So while there were kids going in and out of the cave behind the Rose Valley Falls, eventually Tahia overcame her fear of the darkness and went in there herself. I then followed soon thereafter though I had to risk wetting the DSLR since the GoPro wasn’t working. I also brought my flashlight, which was still working after all these years.
When I got in the cave, I took a few photos and I tried to take an awkward movie, but it didn’t work out. After squeezing my way through while having Tahia help me hold the camera and bag while I tried to crawl through the narrow spaces, I then got back to the other side of the falls, where Tahia made her own way back down to Julie while I took the time to document the falls some more before rejoining them.
At that point, we then headed back to the parked car and got there at around 4:55pm. The flies or gnats buzzing around the trailhead were quite annoying, but at least we all had fun outdooring as a family for the first time this weekend. Now, it was time to face the traffic, which I was so not looking forward to.
Along the drive back towards the 101 Freeway at Ventura, we then stopped by an Urban Plates in Thousand Oaks for our last dinner for the weekend. We got there at 6:20pm and wanted to savor the dinner as it really felt like the kind of weekend where we didn’t want it to end. Anyways, we had ourselves the familiar steak with chimichurri sauce as well as some chicken. With Tahia being good eating her dinner this time around, we let her have one of the big chocolate chip cookies.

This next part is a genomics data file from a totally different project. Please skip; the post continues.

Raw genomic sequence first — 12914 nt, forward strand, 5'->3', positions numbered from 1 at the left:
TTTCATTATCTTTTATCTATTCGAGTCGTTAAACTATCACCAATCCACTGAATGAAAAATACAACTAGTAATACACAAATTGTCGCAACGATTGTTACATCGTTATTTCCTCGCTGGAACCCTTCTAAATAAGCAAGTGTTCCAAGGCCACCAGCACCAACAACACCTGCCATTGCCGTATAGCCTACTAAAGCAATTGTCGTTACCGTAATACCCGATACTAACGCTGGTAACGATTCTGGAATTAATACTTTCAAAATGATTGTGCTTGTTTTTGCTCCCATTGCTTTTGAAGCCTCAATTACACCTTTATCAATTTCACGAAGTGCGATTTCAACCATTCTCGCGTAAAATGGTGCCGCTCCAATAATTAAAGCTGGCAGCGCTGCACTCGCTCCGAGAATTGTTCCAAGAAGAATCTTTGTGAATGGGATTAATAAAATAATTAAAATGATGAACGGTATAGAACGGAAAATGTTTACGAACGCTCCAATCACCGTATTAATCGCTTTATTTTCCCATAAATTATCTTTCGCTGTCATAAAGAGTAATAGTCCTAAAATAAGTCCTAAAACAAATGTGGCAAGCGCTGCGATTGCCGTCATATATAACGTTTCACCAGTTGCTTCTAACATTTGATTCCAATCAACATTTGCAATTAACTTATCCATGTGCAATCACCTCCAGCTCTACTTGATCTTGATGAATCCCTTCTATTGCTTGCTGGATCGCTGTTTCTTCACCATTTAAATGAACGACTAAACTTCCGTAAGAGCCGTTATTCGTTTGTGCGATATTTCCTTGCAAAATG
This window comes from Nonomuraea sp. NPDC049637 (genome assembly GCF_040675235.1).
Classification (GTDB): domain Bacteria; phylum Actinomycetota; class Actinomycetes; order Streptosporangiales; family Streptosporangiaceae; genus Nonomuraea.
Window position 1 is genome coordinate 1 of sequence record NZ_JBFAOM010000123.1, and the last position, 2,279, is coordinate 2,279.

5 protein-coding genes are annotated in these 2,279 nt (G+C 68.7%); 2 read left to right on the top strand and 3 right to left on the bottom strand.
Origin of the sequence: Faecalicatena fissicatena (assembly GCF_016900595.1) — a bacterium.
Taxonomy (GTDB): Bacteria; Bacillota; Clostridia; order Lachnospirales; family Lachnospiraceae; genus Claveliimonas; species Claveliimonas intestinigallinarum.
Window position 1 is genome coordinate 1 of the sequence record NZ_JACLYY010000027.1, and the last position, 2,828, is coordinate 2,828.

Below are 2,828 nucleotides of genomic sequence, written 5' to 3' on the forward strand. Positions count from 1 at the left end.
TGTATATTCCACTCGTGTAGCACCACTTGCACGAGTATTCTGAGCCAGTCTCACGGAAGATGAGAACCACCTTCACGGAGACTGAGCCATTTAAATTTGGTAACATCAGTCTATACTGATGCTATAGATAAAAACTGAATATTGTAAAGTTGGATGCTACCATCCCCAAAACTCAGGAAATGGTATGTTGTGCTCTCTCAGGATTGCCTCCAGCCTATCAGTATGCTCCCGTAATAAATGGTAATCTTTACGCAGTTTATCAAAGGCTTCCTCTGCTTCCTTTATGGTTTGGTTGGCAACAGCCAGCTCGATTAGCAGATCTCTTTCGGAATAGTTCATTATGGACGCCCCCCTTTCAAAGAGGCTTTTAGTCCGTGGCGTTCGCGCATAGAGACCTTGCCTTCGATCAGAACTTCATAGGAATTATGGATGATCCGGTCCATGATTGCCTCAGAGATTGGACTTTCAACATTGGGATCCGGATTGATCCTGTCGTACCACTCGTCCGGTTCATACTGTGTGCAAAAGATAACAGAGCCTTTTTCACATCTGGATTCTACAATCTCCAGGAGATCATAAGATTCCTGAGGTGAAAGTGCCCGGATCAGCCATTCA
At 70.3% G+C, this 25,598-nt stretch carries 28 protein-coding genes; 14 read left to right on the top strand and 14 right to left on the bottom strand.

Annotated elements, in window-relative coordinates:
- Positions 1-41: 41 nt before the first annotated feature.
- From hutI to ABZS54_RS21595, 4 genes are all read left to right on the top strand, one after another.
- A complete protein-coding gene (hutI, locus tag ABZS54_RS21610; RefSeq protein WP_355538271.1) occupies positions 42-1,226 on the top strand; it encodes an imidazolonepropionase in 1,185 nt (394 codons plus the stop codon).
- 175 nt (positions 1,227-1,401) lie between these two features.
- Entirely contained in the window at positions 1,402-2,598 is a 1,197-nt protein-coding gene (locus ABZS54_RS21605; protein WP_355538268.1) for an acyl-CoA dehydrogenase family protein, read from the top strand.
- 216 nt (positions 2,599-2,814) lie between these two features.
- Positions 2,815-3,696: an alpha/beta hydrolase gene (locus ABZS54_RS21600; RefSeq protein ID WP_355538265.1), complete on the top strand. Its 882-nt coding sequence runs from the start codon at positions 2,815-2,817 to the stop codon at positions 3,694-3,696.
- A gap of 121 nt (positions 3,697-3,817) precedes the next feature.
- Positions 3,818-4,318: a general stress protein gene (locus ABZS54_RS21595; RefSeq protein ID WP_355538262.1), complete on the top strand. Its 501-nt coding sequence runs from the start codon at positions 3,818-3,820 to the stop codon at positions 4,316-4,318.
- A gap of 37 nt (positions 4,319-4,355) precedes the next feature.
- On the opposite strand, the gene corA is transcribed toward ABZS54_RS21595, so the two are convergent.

The thing we noticed all weekend long was that we were having success with Julie not breaking out. She was even able to eat stuff that we previously thought were taboo as far as her gut was concerned. But now we were clearly seeing that it was more of a digestion issue and so as long as she took the supplements to facilitate digestion, it seemed like she could more or less function normally. It’s still a condition that needed to be managed, but now we were finding out that we could indeed pull off road trips and maybe even an international trip as long as she had the supplements to help her break down her food until her digestive system was back on track.
Indeed, that was good news for the upcoming trips taking place later this month.
At 7:30pm, we were finally back in the car, and after facing the expected traffic along the 101 Freeway, we’d finally make it back home at 8:55pm. There was no more time to do anything else but shower, brush teeth, and sleep as it felt like we really made the most of this spontaneous weekend – a weekend that we didn’t want to end…